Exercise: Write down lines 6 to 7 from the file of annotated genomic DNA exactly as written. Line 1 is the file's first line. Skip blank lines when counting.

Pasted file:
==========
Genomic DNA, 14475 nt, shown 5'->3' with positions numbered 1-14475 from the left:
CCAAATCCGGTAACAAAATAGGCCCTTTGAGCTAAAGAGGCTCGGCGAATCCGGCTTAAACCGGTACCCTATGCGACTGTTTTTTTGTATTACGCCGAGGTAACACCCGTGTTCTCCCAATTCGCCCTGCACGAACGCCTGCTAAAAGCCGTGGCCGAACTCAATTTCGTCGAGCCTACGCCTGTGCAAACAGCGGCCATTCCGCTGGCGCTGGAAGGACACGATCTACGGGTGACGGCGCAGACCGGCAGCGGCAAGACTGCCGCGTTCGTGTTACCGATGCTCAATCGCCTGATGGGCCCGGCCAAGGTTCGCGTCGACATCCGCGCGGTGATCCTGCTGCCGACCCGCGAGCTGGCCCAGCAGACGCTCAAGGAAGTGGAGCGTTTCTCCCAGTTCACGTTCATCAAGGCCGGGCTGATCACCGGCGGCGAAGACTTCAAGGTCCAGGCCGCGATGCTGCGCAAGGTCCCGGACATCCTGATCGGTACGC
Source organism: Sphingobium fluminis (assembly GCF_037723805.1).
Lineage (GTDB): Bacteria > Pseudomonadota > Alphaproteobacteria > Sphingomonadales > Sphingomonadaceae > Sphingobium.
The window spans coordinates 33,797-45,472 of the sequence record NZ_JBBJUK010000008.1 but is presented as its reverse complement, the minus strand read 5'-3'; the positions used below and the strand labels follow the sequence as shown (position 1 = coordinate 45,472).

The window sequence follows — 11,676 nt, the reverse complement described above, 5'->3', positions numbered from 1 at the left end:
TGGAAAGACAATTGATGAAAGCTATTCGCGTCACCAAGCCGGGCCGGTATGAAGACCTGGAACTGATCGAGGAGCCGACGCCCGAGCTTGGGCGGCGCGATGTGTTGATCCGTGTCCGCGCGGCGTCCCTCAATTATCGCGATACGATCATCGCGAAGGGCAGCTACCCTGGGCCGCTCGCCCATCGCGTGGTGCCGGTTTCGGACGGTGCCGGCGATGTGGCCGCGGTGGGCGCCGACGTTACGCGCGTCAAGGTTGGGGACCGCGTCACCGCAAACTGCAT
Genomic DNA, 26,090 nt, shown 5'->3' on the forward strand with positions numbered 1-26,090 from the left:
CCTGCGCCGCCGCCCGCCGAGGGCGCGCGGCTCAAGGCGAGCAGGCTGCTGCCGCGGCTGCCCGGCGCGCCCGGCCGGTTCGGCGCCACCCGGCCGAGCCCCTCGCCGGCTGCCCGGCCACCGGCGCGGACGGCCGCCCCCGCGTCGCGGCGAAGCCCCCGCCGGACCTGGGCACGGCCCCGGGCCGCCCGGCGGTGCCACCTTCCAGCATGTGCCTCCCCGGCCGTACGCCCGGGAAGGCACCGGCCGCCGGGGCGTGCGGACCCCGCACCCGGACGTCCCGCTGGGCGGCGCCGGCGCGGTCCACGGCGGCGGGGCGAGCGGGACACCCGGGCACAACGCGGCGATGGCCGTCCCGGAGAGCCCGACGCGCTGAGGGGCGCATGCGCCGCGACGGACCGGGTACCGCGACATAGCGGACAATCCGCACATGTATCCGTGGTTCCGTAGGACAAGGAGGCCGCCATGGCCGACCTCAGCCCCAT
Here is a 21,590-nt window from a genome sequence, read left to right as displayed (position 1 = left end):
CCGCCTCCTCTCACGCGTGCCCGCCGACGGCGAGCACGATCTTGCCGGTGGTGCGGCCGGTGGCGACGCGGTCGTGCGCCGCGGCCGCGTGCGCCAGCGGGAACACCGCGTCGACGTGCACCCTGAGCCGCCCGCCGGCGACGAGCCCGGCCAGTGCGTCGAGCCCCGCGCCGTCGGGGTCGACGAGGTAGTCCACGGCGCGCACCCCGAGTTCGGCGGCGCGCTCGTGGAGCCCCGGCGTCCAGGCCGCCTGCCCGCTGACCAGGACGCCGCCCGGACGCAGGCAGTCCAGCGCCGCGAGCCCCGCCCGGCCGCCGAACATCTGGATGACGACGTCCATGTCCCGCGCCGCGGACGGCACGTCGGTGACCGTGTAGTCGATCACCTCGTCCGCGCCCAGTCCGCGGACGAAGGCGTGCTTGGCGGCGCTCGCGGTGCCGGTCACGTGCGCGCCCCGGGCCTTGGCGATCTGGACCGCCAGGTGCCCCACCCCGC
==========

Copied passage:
The window sequence follows — 11,676 nt, the reverse complement described above, 5'->3', positions numbered from 1 at the left end:
TGGAAAGACAATTGATGAAAGCTATTCGCGTCACCAAGCCGGGCCGGTATGAAGACCTGGAACTGATCGAGGAGCCGACGCCCGAGCTTGGGCGGCGCGATGTGTTGATCCGTGTCCGCGCGGCGTCCCTCAATTATCGCGATACGATCATCGCGAAGGGCAGCTACCCTGGGCCGCTCGCCCATCGCGTGGTGCCGGTTTCGGACGGTGCCGGCGATGTGGCCGCGGTGGGCGCCGACGTTACGCGCGTCAAGGTTGGGGACCGCGTCACCGCAAACTGCAT